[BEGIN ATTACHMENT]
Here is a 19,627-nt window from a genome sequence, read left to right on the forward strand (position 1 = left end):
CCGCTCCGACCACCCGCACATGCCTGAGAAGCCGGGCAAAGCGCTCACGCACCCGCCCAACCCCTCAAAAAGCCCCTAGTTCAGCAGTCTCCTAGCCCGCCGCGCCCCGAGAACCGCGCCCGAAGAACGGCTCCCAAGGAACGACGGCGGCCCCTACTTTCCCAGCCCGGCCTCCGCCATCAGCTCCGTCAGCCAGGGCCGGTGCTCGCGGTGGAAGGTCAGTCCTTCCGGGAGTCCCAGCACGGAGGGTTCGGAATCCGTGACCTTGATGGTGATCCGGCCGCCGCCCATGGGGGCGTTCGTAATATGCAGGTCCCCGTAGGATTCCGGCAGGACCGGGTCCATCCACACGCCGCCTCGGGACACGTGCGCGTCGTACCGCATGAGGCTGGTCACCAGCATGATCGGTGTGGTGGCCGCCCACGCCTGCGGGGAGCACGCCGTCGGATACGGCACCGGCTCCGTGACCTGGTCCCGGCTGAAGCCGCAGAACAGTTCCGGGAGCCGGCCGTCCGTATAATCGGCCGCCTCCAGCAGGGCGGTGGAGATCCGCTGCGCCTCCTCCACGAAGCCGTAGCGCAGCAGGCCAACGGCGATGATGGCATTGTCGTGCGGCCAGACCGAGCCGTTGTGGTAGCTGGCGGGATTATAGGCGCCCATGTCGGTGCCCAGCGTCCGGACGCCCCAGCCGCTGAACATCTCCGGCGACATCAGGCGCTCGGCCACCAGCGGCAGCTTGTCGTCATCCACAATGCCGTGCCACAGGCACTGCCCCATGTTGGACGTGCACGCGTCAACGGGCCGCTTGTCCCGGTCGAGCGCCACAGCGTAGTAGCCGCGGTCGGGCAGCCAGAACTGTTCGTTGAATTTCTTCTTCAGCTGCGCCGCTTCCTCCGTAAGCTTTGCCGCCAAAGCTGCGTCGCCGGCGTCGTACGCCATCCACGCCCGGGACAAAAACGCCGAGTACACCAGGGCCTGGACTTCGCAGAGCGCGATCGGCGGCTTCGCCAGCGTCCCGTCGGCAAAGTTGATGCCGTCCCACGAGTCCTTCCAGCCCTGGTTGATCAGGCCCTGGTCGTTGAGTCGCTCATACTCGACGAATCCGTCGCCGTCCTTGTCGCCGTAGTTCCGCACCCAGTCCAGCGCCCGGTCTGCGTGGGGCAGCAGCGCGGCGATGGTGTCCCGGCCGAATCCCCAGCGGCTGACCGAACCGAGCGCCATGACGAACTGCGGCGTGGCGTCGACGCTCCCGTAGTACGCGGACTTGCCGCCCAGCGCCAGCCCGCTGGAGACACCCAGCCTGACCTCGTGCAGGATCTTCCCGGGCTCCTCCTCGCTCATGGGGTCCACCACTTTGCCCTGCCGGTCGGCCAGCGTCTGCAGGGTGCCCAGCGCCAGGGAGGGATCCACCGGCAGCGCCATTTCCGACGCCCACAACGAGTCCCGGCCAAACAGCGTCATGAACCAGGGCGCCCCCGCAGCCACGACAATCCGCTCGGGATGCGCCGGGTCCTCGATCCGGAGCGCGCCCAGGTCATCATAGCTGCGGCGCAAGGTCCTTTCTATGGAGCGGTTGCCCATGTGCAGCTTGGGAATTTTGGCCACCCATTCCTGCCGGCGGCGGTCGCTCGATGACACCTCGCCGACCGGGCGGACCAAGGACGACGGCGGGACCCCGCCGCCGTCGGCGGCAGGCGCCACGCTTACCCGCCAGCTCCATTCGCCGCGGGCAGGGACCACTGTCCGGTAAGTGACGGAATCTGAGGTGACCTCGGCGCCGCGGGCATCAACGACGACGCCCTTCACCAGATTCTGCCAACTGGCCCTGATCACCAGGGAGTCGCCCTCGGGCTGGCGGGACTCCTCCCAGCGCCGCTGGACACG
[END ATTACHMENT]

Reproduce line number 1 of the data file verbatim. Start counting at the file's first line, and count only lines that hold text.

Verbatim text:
Here is a 19,627-nt window from a genome sequence, read left to right on the forward strand (position 1 = left end):